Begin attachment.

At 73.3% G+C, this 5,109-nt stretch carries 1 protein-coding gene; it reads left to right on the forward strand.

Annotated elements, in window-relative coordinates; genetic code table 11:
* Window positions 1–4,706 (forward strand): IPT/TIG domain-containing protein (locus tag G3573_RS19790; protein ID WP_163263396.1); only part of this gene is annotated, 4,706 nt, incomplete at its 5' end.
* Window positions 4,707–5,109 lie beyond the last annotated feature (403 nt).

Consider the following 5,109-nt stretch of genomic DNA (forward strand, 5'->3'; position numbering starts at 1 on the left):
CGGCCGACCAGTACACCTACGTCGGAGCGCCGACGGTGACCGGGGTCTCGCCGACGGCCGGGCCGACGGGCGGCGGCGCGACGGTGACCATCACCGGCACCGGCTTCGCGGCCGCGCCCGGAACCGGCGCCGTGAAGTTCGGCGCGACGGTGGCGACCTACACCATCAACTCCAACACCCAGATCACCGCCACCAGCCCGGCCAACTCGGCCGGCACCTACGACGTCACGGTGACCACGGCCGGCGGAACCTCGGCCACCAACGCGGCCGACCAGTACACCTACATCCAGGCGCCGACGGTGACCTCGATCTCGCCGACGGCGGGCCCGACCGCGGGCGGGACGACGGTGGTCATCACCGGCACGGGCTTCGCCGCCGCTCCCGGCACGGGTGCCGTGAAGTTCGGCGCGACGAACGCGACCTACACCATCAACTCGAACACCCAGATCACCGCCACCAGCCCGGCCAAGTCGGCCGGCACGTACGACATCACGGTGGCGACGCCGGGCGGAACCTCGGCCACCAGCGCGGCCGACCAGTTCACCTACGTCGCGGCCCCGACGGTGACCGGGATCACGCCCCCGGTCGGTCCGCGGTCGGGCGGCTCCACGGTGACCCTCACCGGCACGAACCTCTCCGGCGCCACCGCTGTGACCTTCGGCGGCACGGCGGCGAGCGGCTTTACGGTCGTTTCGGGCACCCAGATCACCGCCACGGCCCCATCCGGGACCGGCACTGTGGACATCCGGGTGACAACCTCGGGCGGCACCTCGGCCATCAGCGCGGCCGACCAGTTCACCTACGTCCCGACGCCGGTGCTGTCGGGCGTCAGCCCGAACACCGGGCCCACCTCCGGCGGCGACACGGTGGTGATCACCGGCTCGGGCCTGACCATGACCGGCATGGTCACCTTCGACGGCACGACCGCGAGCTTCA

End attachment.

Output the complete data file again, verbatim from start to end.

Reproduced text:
At 73.3% G+C, this 5,109-nt stretch carries 1 protein-coding gene; it reads left to right on the forward strand.

Annotated elements, in window-relative coordinates; genetic code table 11:
* Window positions 1–4,706 (forward strand): IPT/TIG domain-containing protein (locus tag G3573_RS19790; protein ID WP_163263396.1); only part of this gene is annotated, 4,706 nt, incomplete at its 5' end.
* Window positions 4,707–5,109 lie beyond the last annotated feature (403 nt).

Consider the following 5,109-nt stretch of genomic DNA (forward strand, 5'->3'; position numbering starts at 1 on the left):
CGGCCGACCAGTACACCTACGTCGGAGCGCCGACGGTGACCGGGGTCTCGCCGACGGCCGGGCCGACGGGCGGCGGCGCGACGGTGACCATCACCGGCACCGGCTTCGCGGCCGCGCCCGGAACCGGCGCCGTGAAGTTCGGCGCGACGGTGGCGACCTACACCATCAACTCCAACACCCAGATCACCGCCACCAGCCCGGCCAACTCGGCCGGCACCTACGACGTCACGGTGACCACGGCCGGCGGAACCTCGGCCACCAACGCGGCCGACCAGTACACCTACATCCAGGCGCCGACGGTGACCTCGATCTCGCCGACGGCGGGCCCGACCGCGGGCGGGACGACGGTGGTCATCACCGGCACGGGCTTCGCCGCCGCTCCCGGCACGGGTGCCGTGAAGTTCGGCGCGACGAACGCGACCTACACCATCAACTCGAACACCCAGATCACCGCCACCAGCCCGGCCAAGTCGGCCGGCACGTACGACATCACGGTGGCGACGCCGGGCGGAACCTCGGCCACCAGCGCGGCCGACCAGTTCACCTACGTCGCGGCCCCGACGGTGACCGGGATCACGCCCCCGGTCGGTCCGCGGTCGGGCGGCTCCACGGTGACCCTCACCGGCACGAACCTCTCCGGCGCCACCGCTGTGACCTTCGGCGGCACGGCGGCGAGCGGCTTTACGGTCGTTTCGGGCACCCAGATCACCGCCACGGCCCCATCCGGGACCGGCACTGTGGACATCCGGGTGACAACCTCGGGCGGCACCTCGGCCATCAGCGCGGCCGACCAGTTCACCTACGTCCCGACGCCGGTGCTGTCGGGCGTCAGCCCGAACACCGGGCCCACCTCCGGCGGCGACACGGTGGTGATCACCGGCTCGGGCCTGACCATGACCGGCATGGTCACCTTCGACGGCACGACCGCGAGCTTCA